DevOps is the latest big trend in hiring. Everybody is talking about DevOps, and everybody wants them.
So, what the hell are DevOps, why do you need them, where can you find and hire DevOps and what should you be looking for? This guide will hopefully demystify some of that for you.
Here's the confusing part: There's no such thing as a DevOp. You'll have a damn hard time finding somebody who's business card just says "DevOp." What you're actually looking for is a developer with some experience and knowledge as a system administrator, or possibly a system administrator with some experience and knowledge as a programmer.
The term DevOps has only really grown to prominence in the past few years because of its association with the 'Agile' methodology of software development. (Full disclosure here, I'm a critic of a lot of many of the trendy development methodologies. I'm a bigger fan of 'shut up and do it.') It basically means: Developers who know how to properly deploy and deploy their code, and/or SysAdmins who know how to dive into the code and fix things when shit goes pear-shaped.
Either way, they're highly desirable for obvious reasons - it's a real sweet-spot hire for any company, as it means faster shipping of production code, less downtime and more reliability - and it could even save you a whole paycheck every month.
So what should you be looking for when hiring DevOps? Let's take a look.
Don't forget, first and foremost, you're hiring a developer. These days, any developer, even if it's for a junior programmer or DevOps position, needs to prove their open source chops. So first, you should make sure your candidate has a good open source portfolio, which will likely mean a list of projects on a GitHub profile, or something similar. Keep an eye out for projects which use cloud services like Amazon EC2, as being able to think in "cloud terms," when to use outside cloud services, when to keep it in-house, and how to scale, is a must for a DevOp.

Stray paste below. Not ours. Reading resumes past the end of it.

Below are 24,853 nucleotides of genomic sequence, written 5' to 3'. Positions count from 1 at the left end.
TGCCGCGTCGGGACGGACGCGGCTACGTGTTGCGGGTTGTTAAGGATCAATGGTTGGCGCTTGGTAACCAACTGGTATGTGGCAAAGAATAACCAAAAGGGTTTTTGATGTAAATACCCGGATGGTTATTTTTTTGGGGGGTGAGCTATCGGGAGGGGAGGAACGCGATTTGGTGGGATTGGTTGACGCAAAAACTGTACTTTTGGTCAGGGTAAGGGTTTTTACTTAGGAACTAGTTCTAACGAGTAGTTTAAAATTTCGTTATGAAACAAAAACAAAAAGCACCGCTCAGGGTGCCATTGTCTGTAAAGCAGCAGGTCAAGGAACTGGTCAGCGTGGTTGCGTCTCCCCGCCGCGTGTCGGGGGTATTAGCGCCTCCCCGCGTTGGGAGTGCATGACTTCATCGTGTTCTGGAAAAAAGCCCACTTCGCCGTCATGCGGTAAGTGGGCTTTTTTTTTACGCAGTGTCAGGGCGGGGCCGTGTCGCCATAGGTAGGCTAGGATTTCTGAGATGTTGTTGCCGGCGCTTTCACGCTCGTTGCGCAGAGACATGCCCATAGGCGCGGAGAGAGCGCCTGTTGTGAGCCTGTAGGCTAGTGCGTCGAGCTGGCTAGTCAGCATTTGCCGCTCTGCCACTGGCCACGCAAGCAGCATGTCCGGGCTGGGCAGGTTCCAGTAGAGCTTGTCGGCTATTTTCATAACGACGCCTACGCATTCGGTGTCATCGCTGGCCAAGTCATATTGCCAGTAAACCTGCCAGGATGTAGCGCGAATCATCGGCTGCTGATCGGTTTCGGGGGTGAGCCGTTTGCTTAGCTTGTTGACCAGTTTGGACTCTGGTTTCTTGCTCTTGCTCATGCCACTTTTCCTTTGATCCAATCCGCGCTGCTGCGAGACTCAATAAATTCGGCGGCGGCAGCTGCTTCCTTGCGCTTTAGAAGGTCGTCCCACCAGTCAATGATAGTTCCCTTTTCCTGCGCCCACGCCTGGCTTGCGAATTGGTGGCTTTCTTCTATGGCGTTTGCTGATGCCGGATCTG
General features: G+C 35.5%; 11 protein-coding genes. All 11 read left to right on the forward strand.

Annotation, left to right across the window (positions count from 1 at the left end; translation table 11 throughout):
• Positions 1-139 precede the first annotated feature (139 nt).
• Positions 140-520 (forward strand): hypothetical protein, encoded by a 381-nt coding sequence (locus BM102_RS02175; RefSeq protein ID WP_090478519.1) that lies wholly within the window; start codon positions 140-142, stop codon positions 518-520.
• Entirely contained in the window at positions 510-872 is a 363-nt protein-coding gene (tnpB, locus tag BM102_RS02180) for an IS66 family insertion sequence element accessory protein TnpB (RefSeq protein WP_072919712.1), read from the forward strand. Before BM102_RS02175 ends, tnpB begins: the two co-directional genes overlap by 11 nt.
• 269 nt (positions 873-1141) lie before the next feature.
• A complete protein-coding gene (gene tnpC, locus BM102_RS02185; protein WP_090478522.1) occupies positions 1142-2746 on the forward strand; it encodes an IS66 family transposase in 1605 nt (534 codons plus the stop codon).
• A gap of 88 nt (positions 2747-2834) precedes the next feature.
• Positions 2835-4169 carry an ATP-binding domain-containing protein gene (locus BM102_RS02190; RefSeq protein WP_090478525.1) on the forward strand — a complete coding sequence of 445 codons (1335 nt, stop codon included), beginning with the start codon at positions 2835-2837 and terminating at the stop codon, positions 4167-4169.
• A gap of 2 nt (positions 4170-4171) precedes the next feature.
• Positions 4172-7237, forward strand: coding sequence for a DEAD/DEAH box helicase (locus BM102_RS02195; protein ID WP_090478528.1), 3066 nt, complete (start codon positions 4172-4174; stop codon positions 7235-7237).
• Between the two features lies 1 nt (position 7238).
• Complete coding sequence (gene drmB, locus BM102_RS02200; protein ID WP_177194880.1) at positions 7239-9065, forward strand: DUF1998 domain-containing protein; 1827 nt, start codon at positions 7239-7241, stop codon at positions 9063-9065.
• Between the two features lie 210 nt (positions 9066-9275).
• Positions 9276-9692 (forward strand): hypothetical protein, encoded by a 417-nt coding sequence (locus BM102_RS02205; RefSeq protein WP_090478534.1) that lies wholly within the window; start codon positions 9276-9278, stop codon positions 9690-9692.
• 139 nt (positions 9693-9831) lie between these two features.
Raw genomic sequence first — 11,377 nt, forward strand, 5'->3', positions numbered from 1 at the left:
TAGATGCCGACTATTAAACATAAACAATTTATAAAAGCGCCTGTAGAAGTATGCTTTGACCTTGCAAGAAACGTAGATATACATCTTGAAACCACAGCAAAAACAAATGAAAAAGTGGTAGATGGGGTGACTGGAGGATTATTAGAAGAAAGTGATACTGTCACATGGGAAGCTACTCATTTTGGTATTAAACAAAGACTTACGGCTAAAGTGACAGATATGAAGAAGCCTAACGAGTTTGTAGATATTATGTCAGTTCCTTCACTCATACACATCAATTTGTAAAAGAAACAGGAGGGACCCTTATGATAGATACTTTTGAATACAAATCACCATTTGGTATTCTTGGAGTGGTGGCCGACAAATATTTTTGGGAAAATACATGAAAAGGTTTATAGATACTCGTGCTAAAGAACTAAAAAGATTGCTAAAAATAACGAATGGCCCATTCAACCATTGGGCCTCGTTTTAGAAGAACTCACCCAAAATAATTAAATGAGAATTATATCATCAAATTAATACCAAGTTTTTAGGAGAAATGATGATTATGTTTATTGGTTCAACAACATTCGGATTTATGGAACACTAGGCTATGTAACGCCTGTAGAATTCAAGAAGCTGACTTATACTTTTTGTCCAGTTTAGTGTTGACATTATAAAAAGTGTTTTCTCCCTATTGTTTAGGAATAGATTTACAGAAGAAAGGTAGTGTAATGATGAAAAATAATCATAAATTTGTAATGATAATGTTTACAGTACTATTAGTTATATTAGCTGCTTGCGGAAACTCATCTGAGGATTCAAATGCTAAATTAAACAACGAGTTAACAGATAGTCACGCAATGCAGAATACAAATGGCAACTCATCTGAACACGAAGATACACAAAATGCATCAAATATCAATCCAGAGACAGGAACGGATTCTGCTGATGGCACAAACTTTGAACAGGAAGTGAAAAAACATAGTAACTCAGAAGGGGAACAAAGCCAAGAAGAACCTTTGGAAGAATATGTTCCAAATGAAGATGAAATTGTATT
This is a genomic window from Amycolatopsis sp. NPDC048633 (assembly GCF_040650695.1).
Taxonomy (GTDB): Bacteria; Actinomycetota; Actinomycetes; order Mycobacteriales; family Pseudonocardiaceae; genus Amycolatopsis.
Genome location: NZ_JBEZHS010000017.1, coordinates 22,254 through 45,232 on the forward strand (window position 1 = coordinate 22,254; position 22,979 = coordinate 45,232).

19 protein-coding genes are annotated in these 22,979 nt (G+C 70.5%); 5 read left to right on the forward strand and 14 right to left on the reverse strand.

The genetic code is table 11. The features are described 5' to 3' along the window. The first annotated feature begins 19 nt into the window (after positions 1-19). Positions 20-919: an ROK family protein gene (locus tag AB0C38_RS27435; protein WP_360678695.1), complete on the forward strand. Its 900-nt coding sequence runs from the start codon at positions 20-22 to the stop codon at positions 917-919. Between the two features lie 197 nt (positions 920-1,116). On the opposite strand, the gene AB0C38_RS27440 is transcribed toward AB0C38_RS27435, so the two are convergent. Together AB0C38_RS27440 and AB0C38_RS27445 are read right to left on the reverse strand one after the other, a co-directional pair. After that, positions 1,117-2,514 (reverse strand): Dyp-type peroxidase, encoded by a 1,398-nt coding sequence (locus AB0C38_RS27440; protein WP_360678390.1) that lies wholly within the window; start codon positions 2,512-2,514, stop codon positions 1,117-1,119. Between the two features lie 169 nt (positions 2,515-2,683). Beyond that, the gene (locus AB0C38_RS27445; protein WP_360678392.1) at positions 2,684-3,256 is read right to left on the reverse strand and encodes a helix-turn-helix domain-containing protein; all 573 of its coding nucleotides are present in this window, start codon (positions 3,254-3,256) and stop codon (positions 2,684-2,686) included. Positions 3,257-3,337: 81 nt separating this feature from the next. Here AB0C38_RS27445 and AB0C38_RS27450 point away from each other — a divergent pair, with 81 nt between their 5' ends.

You should also make sure your candidate has good source management practices. Lots of conflicts between developers and operations people come when the Ops guys need to change something to deploy in production, but don't make their changes inside the normal source code management system. Many DevOps tools now integrate tightly with source management systems, so make sure your candidate has experience with distributed version control systems like Git and Mercurial, as well as older VCS's like Subversion.
The real power of a DevOp is their skills with automation tools. In particular, they'll want to have an intimate knowledge of Chef and Puppet, the two most popular configuration management systems. Chef and Puppet are incredibly powerful tools for automatically doing everything from deploying code to managing users/passwords and even keeping systems up to date. Ask your candidate about their favorite patterns/recipies, and ask them about any scripts they're particularly proud of.
A good DevOp should be able branch code, write code, test code, commit code and deploy code across two dozen servers without blinking an eye. They've also gotta be just as sharp as reading the internals of a system, checking load balance, knowing when to add more iron and knowing how to receive and interpret automated messages about the state of the machines they manage.
I'm gonna bet that for at least 9 out of every 10 people reading this, your data is the most important part of your business. It follows that your DevOp needs to know their stuff when it comes to data management. They've gotta know all the big relational databases and NoSQL databases, literally in and out.
How does your candidate feel about the prospect of migrating hundreds of thousands of database items in 10 tables across 5 machines? How about backups? And, more importantly, restoring those backups? Remotely? In the middle of the night? No sweat, right? I thought so.
Now do you have better idea of what to look for in a Developer/Operator? Cool!
So where should you look for DevOps? Why, right here at Gun.io, of course! Get in touch with us today to get connected with top engineers in their field.
Posted by Rich JonesLinkedIn Twitter Website